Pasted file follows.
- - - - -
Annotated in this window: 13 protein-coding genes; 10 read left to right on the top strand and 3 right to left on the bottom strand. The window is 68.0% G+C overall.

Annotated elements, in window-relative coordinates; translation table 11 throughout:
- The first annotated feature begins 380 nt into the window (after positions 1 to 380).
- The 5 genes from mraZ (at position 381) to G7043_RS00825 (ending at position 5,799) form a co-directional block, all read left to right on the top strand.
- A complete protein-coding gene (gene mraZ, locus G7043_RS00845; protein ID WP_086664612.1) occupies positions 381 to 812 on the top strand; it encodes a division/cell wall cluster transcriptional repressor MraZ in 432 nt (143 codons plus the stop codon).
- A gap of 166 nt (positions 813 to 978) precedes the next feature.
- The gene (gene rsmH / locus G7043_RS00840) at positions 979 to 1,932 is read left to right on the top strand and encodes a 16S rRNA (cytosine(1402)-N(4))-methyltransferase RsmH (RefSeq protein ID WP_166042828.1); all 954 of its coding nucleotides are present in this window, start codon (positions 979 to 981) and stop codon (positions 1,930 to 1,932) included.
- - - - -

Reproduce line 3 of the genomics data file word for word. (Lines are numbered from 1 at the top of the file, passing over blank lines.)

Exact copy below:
- The first annotated feature begins 380 nt into the window (after positions 1 to 380).